WHEN the former Ikon nightclub on the corner of Higher Bridge Street and St George’s Road opens as a world buffet restaurant in October it will mark the next chapter in the fascinating history of a landmark building that has touched thousands of local lives.

For this is the original home of the Astoria Palais de Danse — better known to generations of Boltonians as The Palais — and the place that spawned thousands of romances.

It was opened in 1928 when American singer Al Jolson was king and danceband music was all the rage.

The non-licensed dance hall was created by local builder Thomas Bolton, a staunch teetotaller and member of Bank Street Unitarian Chapel who apparently wanted somewhere parents could safely let their daughters attend.

The ethos was plainly translated to the running of the Palais as the manager was required to watch from the balcony throughout the evening to ensure girls were not being harassed.

Woe betide any young man who tried as, according to memories of that time, “two strong-arm men” would take them outside and send them on their way — after giving them their money back, of course.

The Palais remained open during the Second World War — attracting young servicemen from a wide area including Americans from the Burtonwood base who arrived by truck.

One lovely account of regular American visitors here recalled how they came so often to the town, they could speak with a Bolton accent as a party piece.

At this time, people didn’t just attend to dance — they could go for a coffee on the balcony. This was quite a treat as for sixpence you not only got a cup of coffee but sugar, then strictly rationed.

In the 1940s, the Bolton Palais de Danse company bought Greenhalgh’s Bakery shop, owned by Mr James Greenhalgh, to supply the dance hall with bakery products.

Most of the local mills had their dances at The Palais in the Winter, with well-known names like Tootals Barlow and Jones and Musgrave’s spinning mills organising these special invitation-only occasions.

These were eventually stopped in 1968, however, because the functions upset The Palais regulars.

The Bolton News:

The 1950s saw a boom in ballroom dancing and young people would have lessons so they could do the waltz and foxtrot properly each week to impress potential partners. Phil Foster’s band and Johnny Healey’s band were regular entertainers there.

As seasoned drummer and Palais fan Fred Shawcross recalls: “Derek was rated one of the top trumpeters in the UK. When he eventually left Bolton he played with some of the top bands and became Shirley Bassey’s regular trumpet player."

Like many young men over the decades, Fred met his wife-to-be, Judith Anne, at The Palais 58 years ago. “That was where young people met each other,” he adds. “It was the epicentre of local social life.”

Fred himself played in bands there and recalls musicians like drummer Kenny Bowers and saxophonist Geoff Gettins among many.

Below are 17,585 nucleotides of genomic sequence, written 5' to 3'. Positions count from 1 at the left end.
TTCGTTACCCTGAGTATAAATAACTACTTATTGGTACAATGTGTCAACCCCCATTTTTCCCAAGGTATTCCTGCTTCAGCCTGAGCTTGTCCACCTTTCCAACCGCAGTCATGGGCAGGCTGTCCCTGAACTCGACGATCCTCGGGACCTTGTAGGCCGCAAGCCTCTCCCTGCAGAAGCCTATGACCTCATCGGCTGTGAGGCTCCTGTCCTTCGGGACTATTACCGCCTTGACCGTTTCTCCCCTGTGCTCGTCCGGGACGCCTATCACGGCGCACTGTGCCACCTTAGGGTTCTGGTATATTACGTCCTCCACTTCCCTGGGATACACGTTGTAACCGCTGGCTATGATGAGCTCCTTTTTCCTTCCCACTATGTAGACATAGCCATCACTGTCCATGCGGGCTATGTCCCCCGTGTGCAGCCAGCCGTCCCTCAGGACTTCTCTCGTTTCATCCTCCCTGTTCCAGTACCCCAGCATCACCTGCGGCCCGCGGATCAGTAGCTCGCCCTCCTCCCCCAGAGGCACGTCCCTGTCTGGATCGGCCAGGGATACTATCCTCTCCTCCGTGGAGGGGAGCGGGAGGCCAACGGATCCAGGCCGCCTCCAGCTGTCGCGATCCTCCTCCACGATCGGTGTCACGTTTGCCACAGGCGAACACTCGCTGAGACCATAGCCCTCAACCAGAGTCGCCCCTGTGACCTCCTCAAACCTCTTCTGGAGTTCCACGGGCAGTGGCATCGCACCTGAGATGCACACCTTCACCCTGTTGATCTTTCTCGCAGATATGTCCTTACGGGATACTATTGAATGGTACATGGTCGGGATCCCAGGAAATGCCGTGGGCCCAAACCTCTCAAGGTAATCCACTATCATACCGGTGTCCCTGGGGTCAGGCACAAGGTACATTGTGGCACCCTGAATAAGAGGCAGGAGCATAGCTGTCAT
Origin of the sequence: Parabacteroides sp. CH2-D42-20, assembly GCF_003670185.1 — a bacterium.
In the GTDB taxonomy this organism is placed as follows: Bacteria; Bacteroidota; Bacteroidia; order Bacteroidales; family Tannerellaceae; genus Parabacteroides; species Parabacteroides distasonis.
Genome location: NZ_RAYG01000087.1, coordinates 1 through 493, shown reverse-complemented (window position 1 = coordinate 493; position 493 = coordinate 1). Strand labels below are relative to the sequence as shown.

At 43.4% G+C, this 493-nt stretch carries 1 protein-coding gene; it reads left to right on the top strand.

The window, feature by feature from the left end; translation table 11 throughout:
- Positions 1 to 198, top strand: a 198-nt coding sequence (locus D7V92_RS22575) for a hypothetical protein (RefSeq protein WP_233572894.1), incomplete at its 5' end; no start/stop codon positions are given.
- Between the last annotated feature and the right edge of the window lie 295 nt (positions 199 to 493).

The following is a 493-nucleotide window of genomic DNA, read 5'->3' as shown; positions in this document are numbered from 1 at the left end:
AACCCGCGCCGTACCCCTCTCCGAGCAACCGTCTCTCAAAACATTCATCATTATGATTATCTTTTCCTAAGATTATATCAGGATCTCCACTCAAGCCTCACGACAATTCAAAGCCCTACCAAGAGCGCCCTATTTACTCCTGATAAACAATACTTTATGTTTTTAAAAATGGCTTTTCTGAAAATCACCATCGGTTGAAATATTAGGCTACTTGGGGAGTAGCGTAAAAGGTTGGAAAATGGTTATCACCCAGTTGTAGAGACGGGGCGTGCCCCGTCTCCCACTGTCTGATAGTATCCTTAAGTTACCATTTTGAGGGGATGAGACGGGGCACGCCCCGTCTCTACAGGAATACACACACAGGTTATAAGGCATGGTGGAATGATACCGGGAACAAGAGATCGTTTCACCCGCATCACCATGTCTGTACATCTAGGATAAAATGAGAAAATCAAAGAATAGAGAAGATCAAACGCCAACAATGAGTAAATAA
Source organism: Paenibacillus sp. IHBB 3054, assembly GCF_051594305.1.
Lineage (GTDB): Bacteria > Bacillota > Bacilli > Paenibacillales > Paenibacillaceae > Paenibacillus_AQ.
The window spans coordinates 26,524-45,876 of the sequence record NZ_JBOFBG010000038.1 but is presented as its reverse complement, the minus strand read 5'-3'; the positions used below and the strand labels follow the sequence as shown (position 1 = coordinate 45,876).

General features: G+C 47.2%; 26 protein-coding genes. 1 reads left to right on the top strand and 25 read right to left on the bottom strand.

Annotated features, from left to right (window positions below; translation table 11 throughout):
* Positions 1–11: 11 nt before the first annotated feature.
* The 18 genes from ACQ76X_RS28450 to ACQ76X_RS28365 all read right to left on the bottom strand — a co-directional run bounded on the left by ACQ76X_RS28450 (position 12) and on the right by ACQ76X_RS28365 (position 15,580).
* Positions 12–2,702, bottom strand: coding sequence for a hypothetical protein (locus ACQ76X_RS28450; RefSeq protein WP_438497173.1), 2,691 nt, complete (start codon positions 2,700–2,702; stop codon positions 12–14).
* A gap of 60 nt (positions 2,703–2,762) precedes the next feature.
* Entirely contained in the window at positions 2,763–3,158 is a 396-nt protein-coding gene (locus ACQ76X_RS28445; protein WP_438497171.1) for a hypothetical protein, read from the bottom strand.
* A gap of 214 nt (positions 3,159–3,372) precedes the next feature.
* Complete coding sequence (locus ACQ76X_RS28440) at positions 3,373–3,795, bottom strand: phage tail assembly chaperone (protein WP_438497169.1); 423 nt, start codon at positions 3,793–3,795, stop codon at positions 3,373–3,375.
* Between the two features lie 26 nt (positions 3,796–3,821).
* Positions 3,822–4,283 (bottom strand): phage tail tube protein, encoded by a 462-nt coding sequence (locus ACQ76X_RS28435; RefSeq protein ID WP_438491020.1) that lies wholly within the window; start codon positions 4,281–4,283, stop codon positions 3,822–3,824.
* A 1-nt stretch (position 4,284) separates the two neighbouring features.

He remembers how, in the early ‘50s, the bop and jive fans danced “down the deep end” at the Palais; this included enthusiastic local exponents like Bill Bohannon and Alan Mort.

Mecca Dancing Ltd took over The Palais in 1956, when the Phil Moss band became the featured entertainers.

In October, 1958, the BBC’s popular “Come Dancing” programme was broadcast from there. Local dancers featured included Eunice Regent of View Street and her partner William Dagnall of Randal Street.

They reached the semi-final of the Inter-town Novice Quickstep Contest — sadly, they were ultimately eclipsed by a couple from Sheffield.

The Bolton News:

Society was changing, though, and in 1963, 500 teenagers signed a petition objecting to the new Palais management’s plan to change their jiving session from Tuesday to Monday night and replace it with bingo.

Hardly any of the teenagers could go on Mondays because of night school.

In 1965, after four previous attempts, Bolton magistrates finally gave Mecca dancing a licence to “sell intoxicants” on Wednesday and Saturday “older age” nights.

For years, the practice had been to issue passes to those wanting an alcoholic drink who nipped out to local hostelries in the interval.

Slowly but surely, discotheques took over and dancing changed.

The Bolton News:

The Palais became another iconic dance spot when Cinderellas Rockerfellas opened in 1979, and closed in 1987.

It’s also been Ritzy’s and later Ikon and was not only a dancing and socialising centre but a venue for Thai boxing contests and cage fighting before closing in January last year because of plummeting trade.

Now, it’s set to be family restaurant Cheers and serve Chinese, Indian, Thai, Japanese, Italian and Spanish food under one roof.

There’s no doubt the building will once more have an important place in Bolton’s nightlife. And you suspect that the American soldiers might just have loved it too.